Morwenna Ferrier finds that fewer French women are sunbathing topless. Is American media culture to blame?
Alice Pfeiffer, a 29-year-old Anglo-French journalist (who, incidentally does sunbathe topless in Biarritz, Guéthary, Monaco and surfing resort Hossegor), thinks the decline is inextricably linked to social media: “Young women in their 20s do it less because they are aware that … you can end up topless on your own Facebook wall.”
Pfeiffer blames “pop-porn culture – Miley Cyrus to American Apparel, ie aggressive naked imagery of young girls” – for the shift in perception of going topless. “Globalisation and Americanisation of women’s portrayal and sexiness in France has pushed away gentle (and generally harmless) French eroticism towards porno, frontal, hyper-sexualised consciousness,” she says. “Nudist, beach-like freedom is not what it used to be … breasts no longer feel innocent or temporarily asexual.”
[A]s frantic as Americans get about the public dirty-pillows-baring of nubile young women, even self-professed progressives seem to balk at the free flaunting of a diverse array of bodies, i.e. nudity that “nobody wants to see”: older bodies, overweight bodies, scarred bodies, bodies who dare to have birthed children and remain unashamed about it. Consider Jezebel’s Kelly Faircloth, who just last week scolded the entire Speedo-wearing world—on a site that prides itself on body acceptance.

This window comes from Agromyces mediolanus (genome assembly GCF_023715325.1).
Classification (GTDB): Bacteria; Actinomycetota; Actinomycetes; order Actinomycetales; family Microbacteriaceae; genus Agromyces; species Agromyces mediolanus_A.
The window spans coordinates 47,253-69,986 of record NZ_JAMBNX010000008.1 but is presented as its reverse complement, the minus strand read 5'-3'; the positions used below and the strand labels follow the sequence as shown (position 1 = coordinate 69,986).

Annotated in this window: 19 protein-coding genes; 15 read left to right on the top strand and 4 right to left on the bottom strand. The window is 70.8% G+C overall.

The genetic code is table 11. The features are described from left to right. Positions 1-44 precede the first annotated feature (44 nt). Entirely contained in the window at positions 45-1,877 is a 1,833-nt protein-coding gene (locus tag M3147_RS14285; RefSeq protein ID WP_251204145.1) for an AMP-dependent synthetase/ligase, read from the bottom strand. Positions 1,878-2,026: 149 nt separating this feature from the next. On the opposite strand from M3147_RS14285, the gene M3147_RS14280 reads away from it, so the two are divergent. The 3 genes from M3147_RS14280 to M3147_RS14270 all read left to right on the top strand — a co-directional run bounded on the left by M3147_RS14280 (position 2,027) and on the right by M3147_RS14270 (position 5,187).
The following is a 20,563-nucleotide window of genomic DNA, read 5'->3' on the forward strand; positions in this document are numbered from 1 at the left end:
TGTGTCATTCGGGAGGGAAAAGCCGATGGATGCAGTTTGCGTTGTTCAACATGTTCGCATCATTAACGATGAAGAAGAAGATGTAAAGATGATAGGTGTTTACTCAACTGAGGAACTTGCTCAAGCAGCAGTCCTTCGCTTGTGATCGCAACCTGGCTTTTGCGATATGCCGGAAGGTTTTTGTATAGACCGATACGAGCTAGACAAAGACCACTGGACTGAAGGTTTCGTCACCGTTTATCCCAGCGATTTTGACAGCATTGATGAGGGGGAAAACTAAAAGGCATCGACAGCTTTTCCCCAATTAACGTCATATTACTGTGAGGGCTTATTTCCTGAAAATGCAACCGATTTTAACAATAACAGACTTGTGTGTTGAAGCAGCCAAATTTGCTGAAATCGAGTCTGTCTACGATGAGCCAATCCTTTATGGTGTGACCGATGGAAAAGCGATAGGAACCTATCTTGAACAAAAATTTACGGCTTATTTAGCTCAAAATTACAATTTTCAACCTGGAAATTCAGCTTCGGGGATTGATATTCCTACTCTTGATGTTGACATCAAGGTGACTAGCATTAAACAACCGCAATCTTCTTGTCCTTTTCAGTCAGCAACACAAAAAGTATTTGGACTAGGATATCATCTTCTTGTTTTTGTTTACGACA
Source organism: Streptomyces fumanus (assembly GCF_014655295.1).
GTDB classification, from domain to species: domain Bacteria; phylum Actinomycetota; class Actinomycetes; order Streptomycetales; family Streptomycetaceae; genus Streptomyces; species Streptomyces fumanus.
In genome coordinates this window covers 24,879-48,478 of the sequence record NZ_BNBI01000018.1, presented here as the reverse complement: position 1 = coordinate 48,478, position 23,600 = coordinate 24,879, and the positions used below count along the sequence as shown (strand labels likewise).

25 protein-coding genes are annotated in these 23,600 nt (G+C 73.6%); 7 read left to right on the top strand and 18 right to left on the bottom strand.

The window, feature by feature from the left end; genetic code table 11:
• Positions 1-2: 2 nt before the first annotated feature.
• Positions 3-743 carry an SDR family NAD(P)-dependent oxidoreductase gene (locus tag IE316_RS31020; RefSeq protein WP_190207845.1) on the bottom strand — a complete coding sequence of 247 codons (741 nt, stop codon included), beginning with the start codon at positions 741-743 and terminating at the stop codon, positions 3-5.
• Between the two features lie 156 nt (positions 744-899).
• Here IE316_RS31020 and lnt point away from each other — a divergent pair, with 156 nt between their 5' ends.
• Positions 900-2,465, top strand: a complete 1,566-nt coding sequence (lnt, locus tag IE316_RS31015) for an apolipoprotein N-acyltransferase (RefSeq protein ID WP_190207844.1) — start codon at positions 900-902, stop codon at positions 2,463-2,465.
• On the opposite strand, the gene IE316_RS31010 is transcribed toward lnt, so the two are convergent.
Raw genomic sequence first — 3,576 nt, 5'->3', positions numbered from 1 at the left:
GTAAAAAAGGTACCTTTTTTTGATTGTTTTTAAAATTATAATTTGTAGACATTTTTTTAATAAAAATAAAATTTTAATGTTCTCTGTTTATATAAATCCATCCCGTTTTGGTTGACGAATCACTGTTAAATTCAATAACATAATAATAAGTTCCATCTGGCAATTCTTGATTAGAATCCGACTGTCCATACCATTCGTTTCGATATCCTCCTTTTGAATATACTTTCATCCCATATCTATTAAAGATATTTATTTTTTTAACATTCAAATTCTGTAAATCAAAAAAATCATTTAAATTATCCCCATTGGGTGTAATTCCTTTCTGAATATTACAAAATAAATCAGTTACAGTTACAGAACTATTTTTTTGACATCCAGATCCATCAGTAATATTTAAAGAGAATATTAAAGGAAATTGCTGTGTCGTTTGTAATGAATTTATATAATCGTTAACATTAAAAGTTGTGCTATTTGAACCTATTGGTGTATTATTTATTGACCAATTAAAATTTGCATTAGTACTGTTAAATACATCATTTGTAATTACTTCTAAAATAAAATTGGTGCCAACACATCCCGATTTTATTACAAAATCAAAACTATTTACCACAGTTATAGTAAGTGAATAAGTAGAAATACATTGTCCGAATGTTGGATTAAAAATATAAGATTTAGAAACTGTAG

You’ll never see a German shocked at the sight of a rotund 65-year-old man with his Schawnz und Eier semi-clad by a Speedo or totally nackt; young Germans frolicking bare-breasted by the pool will receive at most a blasé once-over from their male companions. Of course, if your religion (or, like me, your infernal pallor) requires modesty at the beach, then by all means wear whatever you want. But for those whose prudery (and dislike of seeing others) comes not from necessity but conditioning? Maybe a little “free body culture” wouldn’t hurt.